Deadlocks are a common error in programs with lock-based concurrency and are hard to avoid or even to detect. One way for dead- lock prevention is to statically analyze the program code to spot sources of potential deadlocks. Often static approaches try to con rm that the lock-taking adheres to a given order, or, better, to infer that such an order exists. Such an order precludes situations of cyclic waiting for each other's resources, which constitute a deadlock.
In contrast, we do not enforce or infer an explicit order on locks. Instead we use a behavioral type and e ect system that, in a rst stage, checks the behavior of each thread or process against the declared behavior, which captures potential interaction of the thread with the locks. In a second step on a global level, the state space of the behavior is explored to detect potential deadlocks. We de ne a notion of deadlock-sensitive simulation to prove the soundness of the abstraction inherent in the behavioral de- scription. Soundness of the e ect system is proven by subject reduction, formulated such that it captures deadlock-sensitive simulation.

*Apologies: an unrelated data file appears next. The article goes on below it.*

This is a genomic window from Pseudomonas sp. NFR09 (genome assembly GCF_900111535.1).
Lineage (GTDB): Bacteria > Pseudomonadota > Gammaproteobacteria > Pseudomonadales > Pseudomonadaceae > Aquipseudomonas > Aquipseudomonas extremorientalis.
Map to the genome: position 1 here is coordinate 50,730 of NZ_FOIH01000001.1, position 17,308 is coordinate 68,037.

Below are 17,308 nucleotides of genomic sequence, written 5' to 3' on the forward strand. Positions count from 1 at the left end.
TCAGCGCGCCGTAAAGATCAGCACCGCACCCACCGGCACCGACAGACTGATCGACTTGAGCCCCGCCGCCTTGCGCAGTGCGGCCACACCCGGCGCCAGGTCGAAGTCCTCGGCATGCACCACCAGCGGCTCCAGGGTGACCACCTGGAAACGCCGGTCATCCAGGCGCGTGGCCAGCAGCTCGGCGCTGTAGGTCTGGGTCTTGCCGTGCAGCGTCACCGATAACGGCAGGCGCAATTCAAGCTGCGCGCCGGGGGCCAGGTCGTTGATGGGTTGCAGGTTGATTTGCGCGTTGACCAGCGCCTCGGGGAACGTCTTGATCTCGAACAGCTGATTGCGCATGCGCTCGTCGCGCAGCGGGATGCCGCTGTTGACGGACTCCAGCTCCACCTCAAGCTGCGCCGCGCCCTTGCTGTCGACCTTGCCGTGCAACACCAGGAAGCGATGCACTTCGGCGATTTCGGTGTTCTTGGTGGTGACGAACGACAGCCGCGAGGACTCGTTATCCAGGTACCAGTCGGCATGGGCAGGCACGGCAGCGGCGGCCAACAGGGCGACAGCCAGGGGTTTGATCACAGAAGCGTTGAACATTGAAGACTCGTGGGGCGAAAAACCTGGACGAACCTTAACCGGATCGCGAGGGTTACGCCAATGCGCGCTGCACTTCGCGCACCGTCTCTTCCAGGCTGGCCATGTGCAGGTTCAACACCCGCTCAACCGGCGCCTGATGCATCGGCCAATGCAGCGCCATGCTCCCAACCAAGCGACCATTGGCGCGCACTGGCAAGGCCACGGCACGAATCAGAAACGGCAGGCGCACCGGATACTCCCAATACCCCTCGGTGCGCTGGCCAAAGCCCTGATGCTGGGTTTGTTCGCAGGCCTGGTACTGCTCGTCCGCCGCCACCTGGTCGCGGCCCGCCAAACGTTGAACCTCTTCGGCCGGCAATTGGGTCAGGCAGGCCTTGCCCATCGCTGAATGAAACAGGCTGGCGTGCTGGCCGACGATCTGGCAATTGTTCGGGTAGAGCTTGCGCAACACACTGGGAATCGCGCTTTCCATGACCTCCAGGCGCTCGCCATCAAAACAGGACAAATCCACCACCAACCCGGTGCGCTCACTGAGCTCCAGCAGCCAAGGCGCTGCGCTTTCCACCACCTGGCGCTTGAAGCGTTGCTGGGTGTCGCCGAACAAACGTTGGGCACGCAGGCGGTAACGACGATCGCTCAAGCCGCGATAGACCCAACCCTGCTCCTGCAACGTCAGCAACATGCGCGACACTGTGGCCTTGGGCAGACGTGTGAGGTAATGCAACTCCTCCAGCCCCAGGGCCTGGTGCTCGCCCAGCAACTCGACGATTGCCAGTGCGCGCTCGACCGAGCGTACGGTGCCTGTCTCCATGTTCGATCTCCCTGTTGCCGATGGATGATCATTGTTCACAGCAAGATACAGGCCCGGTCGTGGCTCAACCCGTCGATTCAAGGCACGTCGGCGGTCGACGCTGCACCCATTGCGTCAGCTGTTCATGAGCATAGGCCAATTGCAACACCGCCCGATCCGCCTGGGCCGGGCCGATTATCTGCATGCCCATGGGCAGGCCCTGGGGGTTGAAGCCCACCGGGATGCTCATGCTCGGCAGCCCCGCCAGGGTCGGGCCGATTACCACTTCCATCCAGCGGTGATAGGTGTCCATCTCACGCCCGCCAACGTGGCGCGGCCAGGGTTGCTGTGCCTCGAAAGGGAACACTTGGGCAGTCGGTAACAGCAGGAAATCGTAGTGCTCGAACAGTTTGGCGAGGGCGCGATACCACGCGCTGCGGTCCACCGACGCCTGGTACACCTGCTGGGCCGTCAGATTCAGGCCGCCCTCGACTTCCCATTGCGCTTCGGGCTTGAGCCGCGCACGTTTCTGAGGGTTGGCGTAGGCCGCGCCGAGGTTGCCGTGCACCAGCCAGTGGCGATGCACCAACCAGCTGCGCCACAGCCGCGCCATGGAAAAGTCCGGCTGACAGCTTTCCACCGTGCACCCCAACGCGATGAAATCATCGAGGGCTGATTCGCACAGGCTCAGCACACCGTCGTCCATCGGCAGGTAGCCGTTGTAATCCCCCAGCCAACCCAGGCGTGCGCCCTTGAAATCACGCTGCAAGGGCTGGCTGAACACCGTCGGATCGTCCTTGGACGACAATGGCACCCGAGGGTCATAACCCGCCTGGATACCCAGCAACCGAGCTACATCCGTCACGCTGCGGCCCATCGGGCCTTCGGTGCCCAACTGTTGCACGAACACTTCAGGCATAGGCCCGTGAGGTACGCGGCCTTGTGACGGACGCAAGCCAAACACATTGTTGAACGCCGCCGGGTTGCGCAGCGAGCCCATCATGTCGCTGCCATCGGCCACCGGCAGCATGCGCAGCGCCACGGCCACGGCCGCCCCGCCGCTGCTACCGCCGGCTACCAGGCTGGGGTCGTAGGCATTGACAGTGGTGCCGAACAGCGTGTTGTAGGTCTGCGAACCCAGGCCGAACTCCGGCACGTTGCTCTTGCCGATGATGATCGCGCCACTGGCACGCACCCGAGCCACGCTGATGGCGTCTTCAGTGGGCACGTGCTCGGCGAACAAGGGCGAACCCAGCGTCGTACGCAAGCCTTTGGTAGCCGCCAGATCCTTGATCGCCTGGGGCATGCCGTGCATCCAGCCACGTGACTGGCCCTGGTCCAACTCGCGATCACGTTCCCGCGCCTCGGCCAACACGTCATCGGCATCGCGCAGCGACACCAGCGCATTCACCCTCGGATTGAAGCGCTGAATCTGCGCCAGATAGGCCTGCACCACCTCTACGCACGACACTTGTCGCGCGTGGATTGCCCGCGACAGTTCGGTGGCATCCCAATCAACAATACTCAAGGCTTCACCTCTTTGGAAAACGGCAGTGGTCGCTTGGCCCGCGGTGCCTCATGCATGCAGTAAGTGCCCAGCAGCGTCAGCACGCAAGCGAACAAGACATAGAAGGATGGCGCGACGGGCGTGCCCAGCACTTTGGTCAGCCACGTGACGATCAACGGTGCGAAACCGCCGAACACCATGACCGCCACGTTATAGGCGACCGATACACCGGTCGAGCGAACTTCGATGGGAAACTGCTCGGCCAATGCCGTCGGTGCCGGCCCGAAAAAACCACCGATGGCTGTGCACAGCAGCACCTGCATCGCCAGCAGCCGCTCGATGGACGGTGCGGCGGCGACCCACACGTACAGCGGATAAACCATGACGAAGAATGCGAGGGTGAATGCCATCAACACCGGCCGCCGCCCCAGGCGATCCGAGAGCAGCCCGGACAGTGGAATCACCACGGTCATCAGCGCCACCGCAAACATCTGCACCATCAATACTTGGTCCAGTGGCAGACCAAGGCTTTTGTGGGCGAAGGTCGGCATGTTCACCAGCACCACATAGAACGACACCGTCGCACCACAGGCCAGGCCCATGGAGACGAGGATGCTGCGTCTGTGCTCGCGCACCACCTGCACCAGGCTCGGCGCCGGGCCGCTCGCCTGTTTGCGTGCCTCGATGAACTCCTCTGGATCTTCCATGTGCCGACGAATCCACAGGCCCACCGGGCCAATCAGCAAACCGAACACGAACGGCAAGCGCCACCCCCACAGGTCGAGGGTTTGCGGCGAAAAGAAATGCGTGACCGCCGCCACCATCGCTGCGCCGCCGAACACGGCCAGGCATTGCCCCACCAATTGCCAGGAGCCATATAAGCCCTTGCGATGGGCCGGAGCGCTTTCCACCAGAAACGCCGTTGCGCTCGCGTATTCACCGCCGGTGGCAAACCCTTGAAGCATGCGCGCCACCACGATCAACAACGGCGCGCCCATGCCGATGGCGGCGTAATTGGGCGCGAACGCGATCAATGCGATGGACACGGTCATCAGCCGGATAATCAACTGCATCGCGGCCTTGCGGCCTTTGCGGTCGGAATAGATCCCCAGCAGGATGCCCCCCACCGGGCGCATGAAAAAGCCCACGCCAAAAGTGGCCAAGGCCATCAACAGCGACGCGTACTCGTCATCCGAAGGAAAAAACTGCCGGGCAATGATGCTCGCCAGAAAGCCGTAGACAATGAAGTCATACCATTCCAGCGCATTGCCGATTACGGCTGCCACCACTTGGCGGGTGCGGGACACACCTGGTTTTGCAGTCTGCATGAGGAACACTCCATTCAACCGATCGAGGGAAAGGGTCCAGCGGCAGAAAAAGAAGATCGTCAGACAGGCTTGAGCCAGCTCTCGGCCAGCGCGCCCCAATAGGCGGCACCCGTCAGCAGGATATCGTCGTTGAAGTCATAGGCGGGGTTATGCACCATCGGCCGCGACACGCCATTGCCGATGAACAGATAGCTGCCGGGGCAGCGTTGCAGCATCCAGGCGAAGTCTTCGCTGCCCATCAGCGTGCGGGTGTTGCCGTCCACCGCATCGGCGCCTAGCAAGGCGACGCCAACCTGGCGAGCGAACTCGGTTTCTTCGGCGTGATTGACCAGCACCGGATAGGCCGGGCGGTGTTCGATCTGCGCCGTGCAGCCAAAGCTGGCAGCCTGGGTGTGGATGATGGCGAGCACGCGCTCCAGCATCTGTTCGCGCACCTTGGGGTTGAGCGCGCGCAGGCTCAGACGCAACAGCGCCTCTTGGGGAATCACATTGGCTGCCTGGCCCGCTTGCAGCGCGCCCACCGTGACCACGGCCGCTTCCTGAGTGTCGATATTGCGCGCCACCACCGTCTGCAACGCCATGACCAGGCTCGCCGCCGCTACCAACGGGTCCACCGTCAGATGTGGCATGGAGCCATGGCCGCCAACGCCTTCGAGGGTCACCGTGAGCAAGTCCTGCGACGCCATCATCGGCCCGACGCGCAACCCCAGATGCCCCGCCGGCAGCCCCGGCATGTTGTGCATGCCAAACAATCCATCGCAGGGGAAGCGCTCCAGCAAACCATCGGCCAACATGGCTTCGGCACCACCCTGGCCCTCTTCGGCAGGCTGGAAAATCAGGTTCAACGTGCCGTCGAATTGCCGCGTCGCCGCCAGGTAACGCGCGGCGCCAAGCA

To render the state-space nite, we show two further abstractions of the behavior sound, namely restricting the upper bound on re-entrant lock counters, and similarly by abstracting the (in general context-free) behavioral e ect into a coarser, tail-recursive description. We prove our analysis sound using a simple, concurrent calculus with re-entrant locks.